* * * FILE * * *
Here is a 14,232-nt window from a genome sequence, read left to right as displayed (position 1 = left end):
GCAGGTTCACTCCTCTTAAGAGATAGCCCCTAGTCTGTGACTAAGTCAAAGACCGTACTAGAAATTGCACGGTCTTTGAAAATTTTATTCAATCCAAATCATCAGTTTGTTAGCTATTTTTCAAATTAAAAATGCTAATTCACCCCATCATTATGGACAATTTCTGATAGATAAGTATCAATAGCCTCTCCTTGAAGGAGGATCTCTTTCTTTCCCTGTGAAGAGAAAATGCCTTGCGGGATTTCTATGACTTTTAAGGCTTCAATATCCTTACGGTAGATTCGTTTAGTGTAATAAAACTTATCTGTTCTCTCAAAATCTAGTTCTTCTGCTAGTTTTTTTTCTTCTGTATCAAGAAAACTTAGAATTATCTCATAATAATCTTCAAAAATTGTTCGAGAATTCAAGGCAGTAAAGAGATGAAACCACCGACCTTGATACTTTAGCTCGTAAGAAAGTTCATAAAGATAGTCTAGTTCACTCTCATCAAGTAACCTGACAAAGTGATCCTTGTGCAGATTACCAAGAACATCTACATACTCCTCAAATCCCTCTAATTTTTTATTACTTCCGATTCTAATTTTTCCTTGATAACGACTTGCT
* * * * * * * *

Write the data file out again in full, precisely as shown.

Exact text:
Here is a 14,232-nt window from a genome sequence, read left to right as displayed (position 1 = left end):
GCAGGTTCACTCCTCTTAAGAGATAGCCCCTAGTCTGTGACTAAGTCAAAGACCGTACTAGAAATTGCACGGTCTTTGAAAATTTTATTCAATCCAAATCATCAGTTTGTTAGCTATTTTTCAAATTAAAAATGCTAATTCACCCCATCATTATGGACAATTTCTGATAGATAAGTATCAATAGCCTCTCCTTGAAGGAGGATCTCTTTCTTTCCCTGTGAAGAGAAAATGCCTTGCGGGATTTCTATGACTTTTAAGGCTTCAATATCCTTACGGTAGATTCGTTTAGTGTAATAAAACTTATCTGTTCTCTCAAAATCTAGTTCTTCTGCTAGTTTTTTTTCTTCTGTATCAAGAAAACTTAGAATTATCTCATAATAATCTTCAAAAATTGTTCGAGAATTCAAGGCAGTAAAGAGATGAAACCACCGACCTTGATACTTTAGCTCGTAAGAAAGTTCATAAAGATAGTCTAGTTCACTCTCATCAAGTAACCTGACAAAGTGATCCTTGTGCAGATTACCAAGAACATCTACATACTCCTCAAATCCCTCTAATTTTTTATTACTTCCGATTCTAATTTTTCCTTGATAACGACTTGCT